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Football/Soccer

Zico is not the midfielder with most goals in football history

ANIBAL PHILOY 01/08/1979 AGÊNCIA O GLOBO.

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It is not unusual, even in Brazil (images below), to see websites and people calling Arthur Antunes Coimbra, the great Zico, as the midfielder with the most goals in football history.  In total official and non-official games, he scored 826 goals, according to his own website. There is some controversy about his total “official goals” (this European anachronic attempt to rewrite Brazilian football history), usually people talk about a little more than 500.

 

 

Although he was football genius (for me, easily one of the top 15 players ever), the Flamengo legend cannot hold that record, because of the reasons to be explained in this post.

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Initially, it is important to explain how most Brazilian teams from the late 50’s to the late 80’s used to play: the 4-2-4. From the midfield to attack, clubs had one “volante” (the defensive midfielder, number 5), one “meia-armador” (midfield playmaker, like a center midfielder, number 8), one “ponta de lança” (an attacking midfielder who used to play more advanced than similar players on that role today, the number 10), one “ponta-direita” (right winger, number 7), one “centroavante” (center forward, number 9) and one “ponta-esquerda” (left winger, number 11).  Also, relevant to inform that in Portugal, ponta de lança, unlike in Brazil, means Center Forward (the “centroavante” in Brazil).

In the above Picture, one can in Placar’s Magazine Bola de Prata award, Zico listed not as a “meia-armador”, but as a “ponta de lança”, position he played during his prime at Flamengo. Yes, the carioca team also used the traditional Brazilian 4-2-4, take for example the 1981 Intercontinental Club Cub winning team: “volante” (Andrade), “meia-armador” (Adílio), “ponta de lança” (Zico), “ponta direita” (Tita), “centroavante” (Nunes) e “ponta-esquerda” (Lico). You can see below that the 4-2-4 looked similar to today’s 4-2-3-1.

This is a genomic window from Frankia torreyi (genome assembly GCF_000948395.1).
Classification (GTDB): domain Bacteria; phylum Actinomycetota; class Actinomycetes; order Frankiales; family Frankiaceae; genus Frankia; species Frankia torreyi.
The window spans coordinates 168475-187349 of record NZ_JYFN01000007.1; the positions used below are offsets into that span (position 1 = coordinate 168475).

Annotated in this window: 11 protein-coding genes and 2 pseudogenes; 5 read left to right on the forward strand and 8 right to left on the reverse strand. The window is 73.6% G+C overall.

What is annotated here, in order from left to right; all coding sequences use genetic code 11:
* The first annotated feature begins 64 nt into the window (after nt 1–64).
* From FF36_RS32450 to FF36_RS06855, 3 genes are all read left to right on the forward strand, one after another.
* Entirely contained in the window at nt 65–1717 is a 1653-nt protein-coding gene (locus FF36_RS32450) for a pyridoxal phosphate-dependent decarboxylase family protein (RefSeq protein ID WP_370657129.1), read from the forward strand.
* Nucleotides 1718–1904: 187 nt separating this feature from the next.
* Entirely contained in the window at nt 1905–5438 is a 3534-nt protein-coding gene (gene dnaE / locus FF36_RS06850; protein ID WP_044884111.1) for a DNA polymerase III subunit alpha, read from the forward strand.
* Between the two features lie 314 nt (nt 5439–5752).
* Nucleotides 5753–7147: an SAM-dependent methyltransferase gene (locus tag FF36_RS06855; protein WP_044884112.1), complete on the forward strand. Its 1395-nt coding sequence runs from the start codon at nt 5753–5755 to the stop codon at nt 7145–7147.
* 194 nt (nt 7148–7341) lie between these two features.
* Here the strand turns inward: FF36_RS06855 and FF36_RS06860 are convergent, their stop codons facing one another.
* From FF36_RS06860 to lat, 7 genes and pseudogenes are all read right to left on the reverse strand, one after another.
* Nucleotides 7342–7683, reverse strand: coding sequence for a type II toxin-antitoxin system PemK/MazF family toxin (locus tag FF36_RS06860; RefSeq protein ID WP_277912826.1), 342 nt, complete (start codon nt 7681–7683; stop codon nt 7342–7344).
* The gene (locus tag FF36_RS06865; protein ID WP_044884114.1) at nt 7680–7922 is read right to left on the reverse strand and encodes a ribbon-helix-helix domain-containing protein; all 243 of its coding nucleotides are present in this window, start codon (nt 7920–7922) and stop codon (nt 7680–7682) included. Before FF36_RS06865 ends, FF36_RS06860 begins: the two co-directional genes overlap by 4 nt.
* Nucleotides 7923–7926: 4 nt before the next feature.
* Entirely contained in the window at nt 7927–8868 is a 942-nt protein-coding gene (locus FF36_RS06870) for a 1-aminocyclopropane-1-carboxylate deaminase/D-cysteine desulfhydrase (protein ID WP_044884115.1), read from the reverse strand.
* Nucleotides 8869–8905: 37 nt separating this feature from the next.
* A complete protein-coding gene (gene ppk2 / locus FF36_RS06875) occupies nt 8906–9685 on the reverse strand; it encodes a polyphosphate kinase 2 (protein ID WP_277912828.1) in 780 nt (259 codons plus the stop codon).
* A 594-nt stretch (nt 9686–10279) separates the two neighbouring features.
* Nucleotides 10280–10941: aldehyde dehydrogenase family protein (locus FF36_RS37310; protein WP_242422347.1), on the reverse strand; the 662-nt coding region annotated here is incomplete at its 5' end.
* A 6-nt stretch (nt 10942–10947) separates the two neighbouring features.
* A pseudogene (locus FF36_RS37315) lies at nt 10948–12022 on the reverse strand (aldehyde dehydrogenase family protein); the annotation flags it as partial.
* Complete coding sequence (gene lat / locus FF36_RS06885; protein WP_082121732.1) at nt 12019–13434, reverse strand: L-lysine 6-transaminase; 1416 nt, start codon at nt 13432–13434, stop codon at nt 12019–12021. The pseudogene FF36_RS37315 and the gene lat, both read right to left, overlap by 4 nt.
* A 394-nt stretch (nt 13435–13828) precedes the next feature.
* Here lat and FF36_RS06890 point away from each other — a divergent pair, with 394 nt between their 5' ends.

The master Tostão, another great “Ponta de Lança” (despite playing improvised as a Center Forward in the 1970 World Cup), explains how Zico used to play:

In the old terminology, Zico was a ‘ponta de lança’, a forward that retreated to the midfield to get the ball, dribbled, made give and go’s, put his teammates in front of the goalkeeper and scored spectacular goals, of all types. It was the 10. The King Pelé and the super great players Maradona, Di Stefano, Cruyff and Platini, also played in this position. 

The ‘ponta-de-lança’ was similar to the current playmaker or attacking midfielder, the player who made the link between midfield and attack, like Kaká, Alex and Zidane and others. The ‘ponta de lança’ was more of a forward than a playmaker. The current attacking midfielder is more of a playmaker than a forward. Rivaldo and Kaká have more characteristics of a ‘ponta de lança’, forward. Zidane, Alex and Ronaldinho are more like playmakers.